A developer new to Java EE posted in the Weld forum asking for advice on getting started learning EE 6. I've decided to promote part of my response in the forum to the blog.
So, what should I start learning. Java EE 5 and Seam? Java EE 6 and Weld? Is there any learning material about 6 and Weld right now?
Unless you plan on putting your system into production inside the next 2-3 months, you should start learning CDI and Weld. CDI defines the basic infrastructure you'll use to get the various kinds of Java EE components working together (and much more).
You also need to decide what web framework to use. This is the hard bit for most people.
- You could use plain servlets and JSP, which in EE 6 both include out-of-the-box CDI integration. However, most people prefer to use something with more features. But honestly, if you're new to enterprise Java, it's not a bad place to start. The latest servlet spec lets you use annotations, which is a big step forward in usability.
- JSF2 is included as part of the platform, and is integrated with CDI out of the box. Many people find JSF difficult to learn. We believe that for some kinds of applications, it pays off in the end. Unfortunately, most of the books and articles about JSF make it appear much more complex than it actually is. In particular, the specification is horribly written and not worth reading (so I won't link to it). Take a look at the Weld examples to get a taste of what JSF2 is really like.
- An option we recommend is Wicket. Wicket is an alternative to JSF that is easier to learn. Weld comes with Wicket integration.
- There are many other possibilities including about a thousand frameworks which are basically alternatives to the servlet API. Struts2 and Stripes seem like popular options. I don't find any of these kinds of frameworks very interesting or sexy, but they're usually easy to learn. It should be very relatively easy to integrate any of them with Weld.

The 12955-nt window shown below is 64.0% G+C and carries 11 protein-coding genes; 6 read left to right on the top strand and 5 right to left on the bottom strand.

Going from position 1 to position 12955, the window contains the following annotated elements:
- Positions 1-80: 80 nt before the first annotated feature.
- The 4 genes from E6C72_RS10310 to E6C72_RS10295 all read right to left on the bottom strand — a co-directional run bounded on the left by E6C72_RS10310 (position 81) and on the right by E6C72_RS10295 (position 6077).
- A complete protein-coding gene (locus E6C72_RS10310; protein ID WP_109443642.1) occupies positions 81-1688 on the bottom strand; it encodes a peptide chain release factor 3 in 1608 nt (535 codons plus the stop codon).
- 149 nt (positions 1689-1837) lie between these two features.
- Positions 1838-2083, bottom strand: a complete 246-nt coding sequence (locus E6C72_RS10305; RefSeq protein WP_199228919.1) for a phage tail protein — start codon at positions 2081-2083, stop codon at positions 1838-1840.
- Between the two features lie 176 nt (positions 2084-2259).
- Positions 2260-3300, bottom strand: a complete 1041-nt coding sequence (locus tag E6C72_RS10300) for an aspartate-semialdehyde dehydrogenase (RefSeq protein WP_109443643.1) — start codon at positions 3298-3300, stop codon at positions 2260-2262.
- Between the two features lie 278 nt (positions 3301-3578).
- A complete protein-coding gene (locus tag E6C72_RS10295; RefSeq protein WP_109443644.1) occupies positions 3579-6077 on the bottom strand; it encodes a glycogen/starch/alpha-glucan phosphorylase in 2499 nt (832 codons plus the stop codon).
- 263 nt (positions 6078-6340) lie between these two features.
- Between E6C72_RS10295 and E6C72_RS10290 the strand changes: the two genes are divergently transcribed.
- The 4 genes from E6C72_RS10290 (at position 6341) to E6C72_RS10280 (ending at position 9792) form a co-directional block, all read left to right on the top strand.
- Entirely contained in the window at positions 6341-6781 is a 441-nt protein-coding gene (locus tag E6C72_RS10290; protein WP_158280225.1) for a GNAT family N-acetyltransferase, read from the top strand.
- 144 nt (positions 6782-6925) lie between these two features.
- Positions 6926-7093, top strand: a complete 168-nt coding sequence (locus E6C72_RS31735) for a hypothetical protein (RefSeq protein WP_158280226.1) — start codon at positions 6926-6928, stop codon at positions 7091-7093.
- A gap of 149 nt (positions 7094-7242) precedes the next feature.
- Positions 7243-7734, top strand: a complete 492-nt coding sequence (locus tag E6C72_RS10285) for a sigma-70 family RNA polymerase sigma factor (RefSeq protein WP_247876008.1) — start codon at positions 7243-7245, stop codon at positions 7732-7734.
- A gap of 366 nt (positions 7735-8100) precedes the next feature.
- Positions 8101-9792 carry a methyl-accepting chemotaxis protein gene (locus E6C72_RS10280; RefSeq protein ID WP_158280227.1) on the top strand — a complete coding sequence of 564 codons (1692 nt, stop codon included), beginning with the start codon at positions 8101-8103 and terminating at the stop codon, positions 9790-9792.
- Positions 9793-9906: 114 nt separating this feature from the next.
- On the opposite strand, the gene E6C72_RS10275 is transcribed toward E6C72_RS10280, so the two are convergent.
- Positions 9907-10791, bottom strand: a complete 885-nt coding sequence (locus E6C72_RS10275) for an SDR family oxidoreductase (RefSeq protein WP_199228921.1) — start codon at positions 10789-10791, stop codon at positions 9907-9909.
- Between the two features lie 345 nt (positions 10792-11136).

My personal view is that you should start out by looking at either JSF and/or Wicket, unless you're truly a beginner at this, in which case start with writing some plain servlets. If these options don't suit your needs, cast a wider net.
You'll also need a persistence solution. For most people writing EE 6 applications that means JPA2. There are at least three excellent implementations of this specification to choose from, including ours. You'll probably want to use JPA2 together with Bean Validation.
Once you've got a handle on CDI, JPA2, and whatever web framework you decide to use, take a look at EJB 3.1, and the more advanced functionality it offers for integrating with data stores and messaging, and managing asynchronicity. Unfortunately, the EJB spec itself is quite hard to read, so you should probably try to find a good tutorial. Be careful, there is still a lot of information about EJB 2 out there on the web. EJB 3.1 is a quite different beast.